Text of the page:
Criminal pardon not enough – by Guidy Mamann
November 14th, 2005
Every day a Canadian somewhere is denied entry to the United States because of a past criminal conviction. Many suffer embarrassment, financial loss, missed opportunities, and inconvenience when they are confronted with this problem.
I have seen many fine Canadians who may have done something, perhaps during their youth, that now prevents them from visiting family, attend important social functions, or seizing career or business opportunities in the United States.
Some may think their conviction is a non-issue because they have a pardon, or because a certain amount of time has passed or because they have since entered the US on many occasions without difficulty. Unfortunately, none of these will necessarily preclude the possibility of a denial of admission.
A pardon issued by Canada's National Parole Board allows people who were convicted in Canada of a criminal offence to have their criminal record kept separate and apart from other criminal records.
Such a pardon, however, does not erase the fact that a person was convicted of an offence nor does it guarantee entry or visa privileges to any country.
In fact, a person who is criminally inadmissible to the United States cannot overcome such inadmissibility by simply obtaining a Canadian pardon.
As in Canada, it is possible to be criminally inadmissible to the U.S. even where no criminal conviction has been registered against the foreigner. An alien seeking to enter the United States is inadmissible if they have been convicted of, or admit having committed, or who admit committing acts which constitute the essential elements of, a crime involving "moral turpitude."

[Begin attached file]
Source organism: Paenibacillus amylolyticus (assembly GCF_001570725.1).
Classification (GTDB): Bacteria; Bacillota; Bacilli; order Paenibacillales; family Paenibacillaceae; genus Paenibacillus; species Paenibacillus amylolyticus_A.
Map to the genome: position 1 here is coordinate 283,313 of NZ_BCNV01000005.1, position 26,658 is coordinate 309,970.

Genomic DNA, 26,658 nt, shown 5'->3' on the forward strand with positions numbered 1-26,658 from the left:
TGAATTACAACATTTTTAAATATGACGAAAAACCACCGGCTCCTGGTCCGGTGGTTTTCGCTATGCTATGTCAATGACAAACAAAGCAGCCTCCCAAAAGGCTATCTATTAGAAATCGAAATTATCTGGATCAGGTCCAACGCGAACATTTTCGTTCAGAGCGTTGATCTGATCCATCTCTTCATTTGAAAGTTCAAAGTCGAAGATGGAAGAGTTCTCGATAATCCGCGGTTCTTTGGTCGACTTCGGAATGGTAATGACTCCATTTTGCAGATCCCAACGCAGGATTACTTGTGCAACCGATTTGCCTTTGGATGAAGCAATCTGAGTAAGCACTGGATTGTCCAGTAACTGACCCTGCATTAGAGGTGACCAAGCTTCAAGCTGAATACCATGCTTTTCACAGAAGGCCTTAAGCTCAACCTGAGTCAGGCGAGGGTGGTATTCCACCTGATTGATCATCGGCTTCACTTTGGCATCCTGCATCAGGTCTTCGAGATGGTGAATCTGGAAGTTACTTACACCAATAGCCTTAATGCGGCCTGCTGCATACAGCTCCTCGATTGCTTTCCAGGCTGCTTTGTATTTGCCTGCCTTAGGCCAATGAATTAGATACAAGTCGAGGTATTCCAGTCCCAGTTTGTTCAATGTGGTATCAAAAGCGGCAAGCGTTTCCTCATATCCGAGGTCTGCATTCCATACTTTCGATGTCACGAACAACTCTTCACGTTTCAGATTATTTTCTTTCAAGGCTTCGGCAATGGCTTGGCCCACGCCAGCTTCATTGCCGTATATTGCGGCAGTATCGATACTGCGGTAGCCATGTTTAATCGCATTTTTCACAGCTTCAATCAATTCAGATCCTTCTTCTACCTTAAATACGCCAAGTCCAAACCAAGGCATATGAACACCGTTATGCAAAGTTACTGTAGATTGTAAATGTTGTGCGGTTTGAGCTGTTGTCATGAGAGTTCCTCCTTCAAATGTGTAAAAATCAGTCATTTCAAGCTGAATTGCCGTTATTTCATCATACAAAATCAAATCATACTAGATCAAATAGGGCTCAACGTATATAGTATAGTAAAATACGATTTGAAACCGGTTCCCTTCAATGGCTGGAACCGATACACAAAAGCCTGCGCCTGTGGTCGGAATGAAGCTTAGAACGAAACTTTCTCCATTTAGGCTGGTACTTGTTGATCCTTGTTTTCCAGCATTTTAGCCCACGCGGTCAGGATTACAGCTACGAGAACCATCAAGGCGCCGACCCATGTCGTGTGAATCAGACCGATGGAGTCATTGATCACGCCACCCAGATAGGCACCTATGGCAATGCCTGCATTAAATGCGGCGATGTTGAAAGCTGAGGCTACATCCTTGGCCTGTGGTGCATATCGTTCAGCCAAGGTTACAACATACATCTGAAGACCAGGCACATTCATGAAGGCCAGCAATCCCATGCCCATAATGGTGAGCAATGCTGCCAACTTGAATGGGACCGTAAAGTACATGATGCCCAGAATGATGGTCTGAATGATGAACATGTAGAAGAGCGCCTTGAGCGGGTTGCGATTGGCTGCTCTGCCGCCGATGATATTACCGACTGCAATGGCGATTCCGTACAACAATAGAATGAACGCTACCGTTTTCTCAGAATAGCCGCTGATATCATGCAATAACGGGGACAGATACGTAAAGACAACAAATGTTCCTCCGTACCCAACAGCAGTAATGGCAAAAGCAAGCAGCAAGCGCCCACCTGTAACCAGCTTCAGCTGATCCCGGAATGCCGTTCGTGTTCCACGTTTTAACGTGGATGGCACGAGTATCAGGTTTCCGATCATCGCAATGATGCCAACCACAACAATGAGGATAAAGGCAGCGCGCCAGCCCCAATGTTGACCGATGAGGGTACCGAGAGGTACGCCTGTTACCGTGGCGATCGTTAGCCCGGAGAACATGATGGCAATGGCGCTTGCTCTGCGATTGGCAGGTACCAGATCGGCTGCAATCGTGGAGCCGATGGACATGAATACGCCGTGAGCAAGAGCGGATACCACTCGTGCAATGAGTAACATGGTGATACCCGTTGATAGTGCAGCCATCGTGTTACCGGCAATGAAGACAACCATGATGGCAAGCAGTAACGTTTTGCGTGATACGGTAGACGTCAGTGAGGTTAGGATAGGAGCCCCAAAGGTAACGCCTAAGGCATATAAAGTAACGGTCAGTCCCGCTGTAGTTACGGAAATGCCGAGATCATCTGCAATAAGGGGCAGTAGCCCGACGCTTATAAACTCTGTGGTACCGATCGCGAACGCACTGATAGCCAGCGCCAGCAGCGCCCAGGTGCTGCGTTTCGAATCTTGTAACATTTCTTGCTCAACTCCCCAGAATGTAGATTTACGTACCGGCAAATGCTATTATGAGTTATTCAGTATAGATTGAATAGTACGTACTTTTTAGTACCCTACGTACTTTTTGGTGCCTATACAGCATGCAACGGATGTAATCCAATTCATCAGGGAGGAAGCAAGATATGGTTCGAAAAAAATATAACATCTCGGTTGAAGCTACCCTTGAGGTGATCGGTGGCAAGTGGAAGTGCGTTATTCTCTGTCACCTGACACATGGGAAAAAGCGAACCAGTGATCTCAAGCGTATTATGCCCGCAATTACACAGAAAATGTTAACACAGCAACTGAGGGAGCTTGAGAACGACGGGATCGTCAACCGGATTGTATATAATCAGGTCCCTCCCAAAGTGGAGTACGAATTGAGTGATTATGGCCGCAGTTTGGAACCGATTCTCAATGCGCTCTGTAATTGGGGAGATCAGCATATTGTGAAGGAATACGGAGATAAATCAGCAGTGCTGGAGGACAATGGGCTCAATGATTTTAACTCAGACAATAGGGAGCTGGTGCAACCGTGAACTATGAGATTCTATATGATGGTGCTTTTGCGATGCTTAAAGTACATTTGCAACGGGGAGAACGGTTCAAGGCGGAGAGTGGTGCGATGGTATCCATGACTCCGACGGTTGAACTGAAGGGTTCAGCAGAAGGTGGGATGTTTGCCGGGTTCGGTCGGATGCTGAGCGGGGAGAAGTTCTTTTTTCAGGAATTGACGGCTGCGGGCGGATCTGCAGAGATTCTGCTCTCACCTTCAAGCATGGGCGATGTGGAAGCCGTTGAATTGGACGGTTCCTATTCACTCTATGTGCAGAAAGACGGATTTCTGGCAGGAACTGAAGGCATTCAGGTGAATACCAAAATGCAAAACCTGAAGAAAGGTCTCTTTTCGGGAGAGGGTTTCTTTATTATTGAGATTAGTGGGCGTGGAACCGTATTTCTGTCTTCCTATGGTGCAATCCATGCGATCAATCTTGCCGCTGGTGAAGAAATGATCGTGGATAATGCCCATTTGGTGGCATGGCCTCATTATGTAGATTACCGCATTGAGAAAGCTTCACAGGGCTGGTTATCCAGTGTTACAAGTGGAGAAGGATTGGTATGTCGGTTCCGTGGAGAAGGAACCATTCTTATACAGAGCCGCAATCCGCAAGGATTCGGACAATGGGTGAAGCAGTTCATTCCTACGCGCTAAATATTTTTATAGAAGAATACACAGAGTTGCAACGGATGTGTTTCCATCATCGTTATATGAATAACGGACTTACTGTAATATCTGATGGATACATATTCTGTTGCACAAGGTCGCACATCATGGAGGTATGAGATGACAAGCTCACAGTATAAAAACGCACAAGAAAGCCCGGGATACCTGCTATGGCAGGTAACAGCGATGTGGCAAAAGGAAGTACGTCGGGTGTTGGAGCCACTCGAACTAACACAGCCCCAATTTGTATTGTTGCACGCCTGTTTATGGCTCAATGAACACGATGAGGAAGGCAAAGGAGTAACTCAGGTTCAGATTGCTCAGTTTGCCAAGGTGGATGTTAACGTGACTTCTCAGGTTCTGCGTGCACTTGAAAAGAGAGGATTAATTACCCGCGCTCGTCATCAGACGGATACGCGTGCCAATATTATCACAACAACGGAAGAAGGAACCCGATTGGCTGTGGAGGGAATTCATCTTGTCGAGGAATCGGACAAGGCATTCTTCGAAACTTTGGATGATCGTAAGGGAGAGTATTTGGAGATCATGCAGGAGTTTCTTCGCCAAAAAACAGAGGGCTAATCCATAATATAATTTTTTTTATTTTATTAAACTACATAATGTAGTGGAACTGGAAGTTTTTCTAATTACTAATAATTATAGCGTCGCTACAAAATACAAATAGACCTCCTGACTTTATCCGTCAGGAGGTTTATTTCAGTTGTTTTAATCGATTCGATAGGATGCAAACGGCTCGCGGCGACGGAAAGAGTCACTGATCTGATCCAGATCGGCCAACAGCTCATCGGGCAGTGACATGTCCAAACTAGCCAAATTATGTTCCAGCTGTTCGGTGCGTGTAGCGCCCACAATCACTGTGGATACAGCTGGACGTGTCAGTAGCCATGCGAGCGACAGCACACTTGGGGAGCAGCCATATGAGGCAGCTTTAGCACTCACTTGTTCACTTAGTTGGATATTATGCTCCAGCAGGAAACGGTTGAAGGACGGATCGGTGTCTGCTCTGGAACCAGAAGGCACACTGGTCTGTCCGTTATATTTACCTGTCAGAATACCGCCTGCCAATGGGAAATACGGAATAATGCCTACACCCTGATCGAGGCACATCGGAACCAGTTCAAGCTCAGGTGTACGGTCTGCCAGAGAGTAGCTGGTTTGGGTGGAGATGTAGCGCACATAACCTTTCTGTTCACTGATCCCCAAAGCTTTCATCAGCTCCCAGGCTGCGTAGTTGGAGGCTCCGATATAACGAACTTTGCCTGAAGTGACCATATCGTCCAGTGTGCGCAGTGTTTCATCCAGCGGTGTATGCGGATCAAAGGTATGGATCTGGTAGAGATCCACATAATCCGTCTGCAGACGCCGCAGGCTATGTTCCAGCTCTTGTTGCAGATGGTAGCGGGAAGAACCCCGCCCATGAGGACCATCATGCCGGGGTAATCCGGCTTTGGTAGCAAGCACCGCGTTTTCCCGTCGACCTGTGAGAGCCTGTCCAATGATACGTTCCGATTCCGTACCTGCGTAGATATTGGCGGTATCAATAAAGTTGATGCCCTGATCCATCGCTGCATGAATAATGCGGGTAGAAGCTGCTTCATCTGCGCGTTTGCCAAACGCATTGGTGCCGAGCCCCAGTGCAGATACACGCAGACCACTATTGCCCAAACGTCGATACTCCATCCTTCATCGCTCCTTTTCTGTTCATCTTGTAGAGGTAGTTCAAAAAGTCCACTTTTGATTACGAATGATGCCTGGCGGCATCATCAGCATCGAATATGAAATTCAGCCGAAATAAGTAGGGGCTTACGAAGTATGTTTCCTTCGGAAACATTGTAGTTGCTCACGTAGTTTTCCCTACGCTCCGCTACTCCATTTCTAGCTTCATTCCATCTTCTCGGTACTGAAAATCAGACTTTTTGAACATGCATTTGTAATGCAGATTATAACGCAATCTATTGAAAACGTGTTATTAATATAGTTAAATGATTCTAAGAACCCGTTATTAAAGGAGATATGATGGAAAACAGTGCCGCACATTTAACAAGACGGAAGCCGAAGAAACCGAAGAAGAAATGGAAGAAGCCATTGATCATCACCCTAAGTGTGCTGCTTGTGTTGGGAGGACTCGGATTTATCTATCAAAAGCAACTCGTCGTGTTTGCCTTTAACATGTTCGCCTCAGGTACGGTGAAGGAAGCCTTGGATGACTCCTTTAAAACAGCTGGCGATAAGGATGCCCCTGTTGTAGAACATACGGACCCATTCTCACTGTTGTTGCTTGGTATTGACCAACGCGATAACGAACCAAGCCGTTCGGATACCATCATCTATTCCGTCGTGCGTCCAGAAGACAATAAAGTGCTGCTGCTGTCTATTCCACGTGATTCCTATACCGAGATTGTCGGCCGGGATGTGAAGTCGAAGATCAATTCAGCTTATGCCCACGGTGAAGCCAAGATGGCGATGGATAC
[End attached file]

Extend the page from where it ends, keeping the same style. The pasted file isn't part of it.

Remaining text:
There are two general exceptions to this rule.
First, a foreigner is not inadmissible if they were under 18 at the time that the crime was committed provided that more than five years have passed since the commission of the crime and the completion of any term of imprisonment.
Second, the "petty offence" exception covers foreigners who were convicted of, or who admit having committed, an offence which carries a maximum sentence not exceeding one year of imprisonment provided that the foreigner did not receive a sentence in excess of six months regardless of the extent to which the sentence was ultimately executed.
What constitutes a crime involving "moral turpitude" is complex and does not involve every crime but does include most common ones.
Since 9/11 Canada and the United States have been sharing more information and are each more efficient at retrieving such information from one another. This is so even in the case where a pardon has been granted.
People who have been denied entry to the US should not rush off to another port-of-entry as the denial is recorded electronically and is immediately available to all U.S. immigration officials. Such an attempt can only make matters considerably worse and could lead to a bar to entry if misrepresentation is used to cover up the previous denial of entry.
Those who have a conviction who feel they qualify for an exception must carry documentation to persuade the officer of their entitlement. Others need to apply for a waiver which will take several months to process.
A pardon might help the waiver process but won't guarantee its success.